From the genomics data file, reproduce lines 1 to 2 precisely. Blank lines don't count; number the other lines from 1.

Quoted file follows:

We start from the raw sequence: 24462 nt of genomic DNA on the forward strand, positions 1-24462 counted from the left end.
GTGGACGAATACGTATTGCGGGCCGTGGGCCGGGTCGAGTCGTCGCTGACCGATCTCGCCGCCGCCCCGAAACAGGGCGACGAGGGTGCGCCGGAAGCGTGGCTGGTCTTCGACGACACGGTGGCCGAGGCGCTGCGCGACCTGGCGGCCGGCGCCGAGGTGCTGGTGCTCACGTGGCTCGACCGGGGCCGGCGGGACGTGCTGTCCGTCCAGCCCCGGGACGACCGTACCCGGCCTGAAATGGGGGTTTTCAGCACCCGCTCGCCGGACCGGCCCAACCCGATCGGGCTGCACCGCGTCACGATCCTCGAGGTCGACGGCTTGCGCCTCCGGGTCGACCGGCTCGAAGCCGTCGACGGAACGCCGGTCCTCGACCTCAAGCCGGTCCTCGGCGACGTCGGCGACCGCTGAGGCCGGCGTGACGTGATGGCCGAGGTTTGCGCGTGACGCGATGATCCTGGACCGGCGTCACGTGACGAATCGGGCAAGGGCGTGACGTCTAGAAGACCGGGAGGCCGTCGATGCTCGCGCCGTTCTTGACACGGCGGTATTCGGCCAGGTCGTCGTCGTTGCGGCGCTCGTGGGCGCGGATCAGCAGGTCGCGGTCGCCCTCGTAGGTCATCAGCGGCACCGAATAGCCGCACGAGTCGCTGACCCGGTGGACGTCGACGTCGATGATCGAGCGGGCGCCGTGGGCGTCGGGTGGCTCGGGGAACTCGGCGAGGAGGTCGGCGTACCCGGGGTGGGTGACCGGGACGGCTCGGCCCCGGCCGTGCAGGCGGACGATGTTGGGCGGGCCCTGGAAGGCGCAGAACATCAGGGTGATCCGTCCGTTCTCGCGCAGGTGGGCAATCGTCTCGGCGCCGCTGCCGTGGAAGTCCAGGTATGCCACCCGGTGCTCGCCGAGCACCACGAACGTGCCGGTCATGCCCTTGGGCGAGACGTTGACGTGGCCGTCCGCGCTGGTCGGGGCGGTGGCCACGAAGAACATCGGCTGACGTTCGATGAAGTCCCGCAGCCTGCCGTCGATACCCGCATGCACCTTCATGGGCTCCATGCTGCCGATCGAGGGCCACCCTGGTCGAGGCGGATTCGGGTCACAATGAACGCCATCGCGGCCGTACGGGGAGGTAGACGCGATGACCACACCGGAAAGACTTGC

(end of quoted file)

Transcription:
We start from the raw sequence: 24462 nt of genomic DNA on the forward strand, positions 1-24462 counted from the left end.
GTGGACGAATACGTATTGCGGGCCGTGGGCCGGGTCGAGTCGTCGCTGACCGATCTCGCCGCCGCCCCGAAACAGGGCGACGAGGGTGCGCCGGAAGCGTGGCTGGTCTTCGACGACACGGTGGCCGAGGCGCTGCGCGACCTGGCGGCCGGCGCCGAGGTGCTGGTGCTCACGTGGCTCGACCGGGGCCGGCGGGACGTGCTGTCCGTCCAGCCCCGGGACGACCGTACCCGGCCTGAAATGGGGGTTTTCAGCACCCGCTCGCCGGACCGGCCCAACCCGATCGGGCTGCACCGCGTCACGATCCTCGAGGTCGACGGCTTGCGCCTCCGGGTCGACCGGCTCGAAGCCGTCGACGGAACGCCGGTCCTCGACCTCAAGCCGGTCCTCGGCGACGTCGGCGACCGCTGAGGCCGGCGTGACGTGATGGCCGAGGTTTGCGCGTGACGCGATGATCCTGGACCGGCGTCACGTGACGAATCGGGCAAGGGCGTGACGTCTAGAAGACCGGGAGGCCGTCGATGCTCGCGCCGTTCTTGACACGGCGGTATTCGGCCAGGTCGTCGTCGTTGCGGCGCTCGTGGGCGCGGATCAGCAGGTCGCGGTCGCCCTCGTAGGTCATCAGCGGCACCGAATAGCCGCACGAGTCGCTGACCCGGTGGACGTCGACGTCGATGATCGAGCGGGCGCCGTGGGCGTCGGGTGGCTCGGGGAACTCGGCGAGGAGGTCGGCGTACCCGGGGTGGGTGACCGGGACGGCTCGGCCCCGGCCGTGCAGGCGGACGATGTTGGGCGGGCCCTGGAAGGCGCAGAACATCAGGGTGATCCGTCCGTTCTCGCGCAGGTGGGCAATCGTCTCGGCGCCGCTGCCGTGGAAGTCCAGGTATGCCACCCGGTGCTCGCCGAGCACCACGAACGTGCCGGTCATGCCCTTGGGCGAGACGTTGACGTGGCCGTCCGCGCTGGTCGGGGCGGTGGCCACGAAGAACATCGGCTGACGTTCGATGAAGTCCCGCAGCCTGCCGTCGATACCCGCATGCACCTTCATGGGCTCCATGCTGCCGATCGAGGGCCACCCTGGTCGAGGCGGATTCGGGTCACAATGAACGCCATCGCGGCCGTACGGGGAGGTAGACGCGATGACCACACCGGAAAGACTTGC